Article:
Trans-cellular propagation of tau pathology has been implicated in the progression of Alzheimer’s disease and other tauopathies. We previously have determined the mechanism by which tau aggregates bind the cell surface to trigger uptake via macropinocytosis. This involves direct binding of tau to heparan sulfate proteoglycans (HSPGs) on the cell surface. HSPGs are glycolipid-anchored and transmembrane core proteins that are extensively glycosylated and sulfated by a defined set of cellular enzymes. In prior published and unpublished work, we have determined that disruption of EXT1, a gene that plays a proximal role in the extension of sugar chains on HSPG core proteins, strongly inhibits tau aggregate uptake, seeding and transcellular propagation in vitro and in vivo. We hypothesize that individual HSPG synthetic genes required for tau uptake will represent viable drug targets.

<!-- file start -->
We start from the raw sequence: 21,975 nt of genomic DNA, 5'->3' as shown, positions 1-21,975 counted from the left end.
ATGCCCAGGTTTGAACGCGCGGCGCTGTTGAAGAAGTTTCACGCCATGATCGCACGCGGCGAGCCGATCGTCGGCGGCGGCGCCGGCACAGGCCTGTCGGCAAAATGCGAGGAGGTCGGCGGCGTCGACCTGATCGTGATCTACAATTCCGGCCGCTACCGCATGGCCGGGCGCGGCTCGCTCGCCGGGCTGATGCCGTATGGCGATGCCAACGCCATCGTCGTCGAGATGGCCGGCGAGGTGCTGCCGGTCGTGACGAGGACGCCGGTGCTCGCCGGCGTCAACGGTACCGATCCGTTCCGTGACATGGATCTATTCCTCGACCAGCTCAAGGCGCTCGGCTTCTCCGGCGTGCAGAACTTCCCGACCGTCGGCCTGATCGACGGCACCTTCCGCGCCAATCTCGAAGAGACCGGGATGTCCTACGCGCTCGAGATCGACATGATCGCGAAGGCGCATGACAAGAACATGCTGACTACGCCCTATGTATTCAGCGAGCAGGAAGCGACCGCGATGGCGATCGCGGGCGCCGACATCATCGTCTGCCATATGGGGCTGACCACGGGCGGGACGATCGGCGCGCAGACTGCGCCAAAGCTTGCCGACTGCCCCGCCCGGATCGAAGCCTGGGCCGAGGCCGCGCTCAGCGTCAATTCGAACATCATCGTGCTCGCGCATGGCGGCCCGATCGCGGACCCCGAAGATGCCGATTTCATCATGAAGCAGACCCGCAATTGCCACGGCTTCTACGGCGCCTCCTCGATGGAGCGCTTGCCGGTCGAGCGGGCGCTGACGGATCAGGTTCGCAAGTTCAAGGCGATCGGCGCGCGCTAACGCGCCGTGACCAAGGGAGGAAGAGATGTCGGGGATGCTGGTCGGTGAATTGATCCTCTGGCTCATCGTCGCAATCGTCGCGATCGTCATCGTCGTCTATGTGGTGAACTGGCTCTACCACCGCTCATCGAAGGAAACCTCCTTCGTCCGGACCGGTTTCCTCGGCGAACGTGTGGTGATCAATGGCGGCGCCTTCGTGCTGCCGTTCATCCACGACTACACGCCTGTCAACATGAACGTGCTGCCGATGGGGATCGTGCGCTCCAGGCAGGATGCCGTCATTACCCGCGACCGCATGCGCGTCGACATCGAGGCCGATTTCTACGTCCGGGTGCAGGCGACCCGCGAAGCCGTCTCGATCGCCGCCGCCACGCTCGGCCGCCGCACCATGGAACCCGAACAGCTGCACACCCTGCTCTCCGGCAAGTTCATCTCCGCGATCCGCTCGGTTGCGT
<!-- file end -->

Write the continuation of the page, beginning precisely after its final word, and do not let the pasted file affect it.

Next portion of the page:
Aim 1: We will individually test each of 24 genes associated with HSPG synthesis using Cas9/CRISPR-mediated gene knockout in HEK293T cells. We will confirm hits in HEK293T cells and primary cultured neurons.
Aim 2: We will test candidate genes in an in vivo model of spreading tau pathology by AAV-shRNA knockdown. If we are successful, a limited number of candidates will represent important new drug targets to block Alzheimer’s disease progression.